Is the public relations industry all about the future? We’re always building towards something or striving to achieve some goal or achievement so it certainly seems that way. However, that’s not the whole truth. There’s plenty about PR that involves both the present and the past, especially if you’re looking to find a great campaign that can ensure your company’s future.
Since there’s such a deep history in PR, why not look and see what you can mine? In fact there are plenty of stories that can give you ideas for your next PR venture. Check out the past to learn what to do…and what not to do.
Tylenol Shows Customers Come First
Have you ever gone to open a bottle of medicine and discovered it takes a hammer and chisel to open the thing, giving you more of a reason to take medicine? That security measure didn’t come about for no reason – it was the result of a poison scare in the early 1980s.
Someone had laced bottles of Tylenol with potassium cyanide which killed seven people. Now, Tylenol’s response could’ve been anything from “this doesn’t concern us” to putting out a release they had found all the deadly bottles and everything was ok.
What they did, though, was recall all of their product. ALL of it. Plus, they stopped production and advertising until they had completely revamped their line which included safety measures on the bottles. They chose to put the customer first no matter what the cost. In the end, everyone was better off for it and “Tylenol” is often ubiquitously used to refer to any kind of pain reliever.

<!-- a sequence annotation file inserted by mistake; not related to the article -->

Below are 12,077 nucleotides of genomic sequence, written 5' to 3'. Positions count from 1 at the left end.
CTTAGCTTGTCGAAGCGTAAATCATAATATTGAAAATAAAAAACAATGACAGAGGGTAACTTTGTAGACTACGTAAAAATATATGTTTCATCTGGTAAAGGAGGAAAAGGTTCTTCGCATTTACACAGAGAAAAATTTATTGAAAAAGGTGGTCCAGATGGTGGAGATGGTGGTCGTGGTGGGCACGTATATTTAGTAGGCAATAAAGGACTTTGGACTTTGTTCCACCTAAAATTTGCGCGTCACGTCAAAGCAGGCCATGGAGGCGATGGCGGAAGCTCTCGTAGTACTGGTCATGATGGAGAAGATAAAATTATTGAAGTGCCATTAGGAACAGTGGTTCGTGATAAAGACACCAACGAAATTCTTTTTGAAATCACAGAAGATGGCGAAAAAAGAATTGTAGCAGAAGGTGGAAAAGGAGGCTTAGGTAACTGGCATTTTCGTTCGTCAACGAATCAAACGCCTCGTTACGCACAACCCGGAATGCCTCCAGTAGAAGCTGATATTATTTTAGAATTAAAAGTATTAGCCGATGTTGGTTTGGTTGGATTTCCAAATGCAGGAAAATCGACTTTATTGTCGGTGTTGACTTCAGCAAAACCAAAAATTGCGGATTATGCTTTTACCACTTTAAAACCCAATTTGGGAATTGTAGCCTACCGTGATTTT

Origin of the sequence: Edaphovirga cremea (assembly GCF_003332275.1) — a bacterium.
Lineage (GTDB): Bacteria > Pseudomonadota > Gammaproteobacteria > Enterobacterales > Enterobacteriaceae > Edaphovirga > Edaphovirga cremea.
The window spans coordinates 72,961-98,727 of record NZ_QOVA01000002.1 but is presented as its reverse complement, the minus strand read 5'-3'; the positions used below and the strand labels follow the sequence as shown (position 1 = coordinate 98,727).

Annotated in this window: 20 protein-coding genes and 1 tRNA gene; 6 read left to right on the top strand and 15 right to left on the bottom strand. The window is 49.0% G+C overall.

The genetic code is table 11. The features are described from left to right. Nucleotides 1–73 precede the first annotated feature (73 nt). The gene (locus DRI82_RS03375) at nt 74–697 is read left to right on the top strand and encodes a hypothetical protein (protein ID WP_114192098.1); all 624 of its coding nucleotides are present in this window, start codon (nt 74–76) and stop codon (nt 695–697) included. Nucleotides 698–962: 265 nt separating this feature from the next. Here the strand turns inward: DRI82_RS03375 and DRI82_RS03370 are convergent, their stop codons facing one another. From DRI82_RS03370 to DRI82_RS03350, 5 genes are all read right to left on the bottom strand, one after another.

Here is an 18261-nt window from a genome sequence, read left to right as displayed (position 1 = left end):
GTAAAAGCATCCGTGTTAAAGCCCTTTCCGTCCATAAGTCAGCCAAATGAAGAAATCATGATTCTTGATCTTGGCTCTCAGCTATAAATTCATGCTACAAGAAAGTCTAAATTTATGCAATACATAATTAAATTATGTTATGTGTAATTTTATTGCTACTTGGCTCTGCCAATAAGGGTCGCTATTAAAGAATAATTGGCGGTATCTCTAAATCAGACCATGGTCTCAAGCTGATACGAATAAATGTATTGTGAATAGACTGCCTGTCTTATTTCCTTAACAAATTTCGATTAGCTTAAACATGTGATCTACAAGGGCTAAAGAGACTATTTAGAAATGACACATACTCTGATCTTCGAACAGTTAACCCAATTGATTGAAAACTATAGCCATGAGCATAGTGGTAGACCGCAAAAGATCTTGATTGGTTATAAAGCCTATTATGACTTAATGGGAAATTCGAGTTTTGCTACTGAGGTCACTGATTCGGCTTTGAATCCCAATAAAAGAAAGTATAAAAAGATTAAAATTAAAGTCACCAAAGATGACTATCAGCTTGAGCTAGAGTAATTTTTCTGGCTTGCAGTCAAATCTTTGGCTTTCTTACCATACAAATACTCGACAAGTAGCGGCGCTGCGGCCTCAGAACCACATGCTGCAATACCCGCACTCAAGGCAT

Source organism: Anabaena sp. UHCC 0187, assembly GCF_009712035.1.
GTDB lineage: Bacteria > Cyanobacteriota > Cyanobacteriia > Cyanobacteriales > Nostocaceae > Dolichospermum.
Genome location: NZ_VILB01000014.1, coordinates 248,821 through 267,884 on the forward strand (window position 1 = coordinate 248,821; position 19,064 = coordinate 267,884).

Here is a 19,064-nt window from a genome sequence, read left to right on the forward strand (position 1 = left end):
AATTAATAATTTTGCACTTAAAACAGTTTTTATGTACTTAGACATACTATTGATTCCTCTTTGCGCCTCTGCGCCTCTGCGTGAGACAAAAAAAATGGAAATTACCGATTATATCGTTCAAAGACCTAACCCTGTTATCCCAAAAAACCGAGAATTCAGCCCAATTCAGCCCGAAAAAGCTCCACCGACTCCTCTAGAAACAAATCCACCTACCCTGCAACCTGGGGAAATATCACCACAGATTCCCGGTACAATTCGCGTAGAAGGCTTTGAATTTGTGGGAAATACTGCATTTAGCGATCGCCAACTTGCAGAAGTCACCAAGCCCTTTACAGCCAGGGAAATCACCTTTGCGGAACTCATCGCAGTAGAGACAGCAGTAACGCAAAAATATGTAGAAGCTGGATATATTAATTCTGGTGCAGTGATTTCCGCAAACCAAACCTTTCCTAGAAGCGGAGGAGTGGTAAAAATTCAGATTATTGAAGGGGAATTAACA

Diamonds are Forever
One thing many PR pros today miss is making the public understand why they need the items the PR pro is promoting. Not just want – need! If you can convince people their lives are much fuller with the stuff you have, your business life is golden.
Take the diamond market. Think diamonds were always “forever” and a “girl’s best friend?” Actually, the diamond market was in the tank in the 1930s when the De Beers Company came up with an idea: they would convince people everywhere that you can’t have romance without a diamond.
If you’ve ever watched television around Valentine’s Day you know it worked, quite well. Couples in love all over were convinced romance wasn’t complete with a big rock on the lady’s finger and De Beers (and others) were saved.
Get Your Word Out First
Crisis management may seem obvious in today’s world, but in times past it was unheard of. In the early 1900s, though, all of that would change when a train crashed in New Jersey and Ivy Lee had the brilliant idea of getting his say in first.
Ivy was tasked to cover the PR of the Pennsylvania Railroad and they didn’t want the wrong idea getting out there about their train service. So to prevent rumors and misinformation from spreading, Ivy sent out a press release to newspapers detailing the events. Not only did they pick it up, the New York Times printed it verbatim!
When it comes to crisis management, it’s important to be on the ball. Figure out possible plans beforehand so you’re not caught completely unaware and make sure everyone is on the same page in case something happens. It’s often the first word that everyone remembers!
What’s your favorite historical PR story?
This article is written by Mickie Kennedy, founder of eReleases (http://www.ereleases.com), the online leader in affordable press release distribution. Grab your free 160-page copy of the Big Press Release Book – Press Releases for Every Occasion and Industry here: http://www.ereleases.com/insider/bigbook.html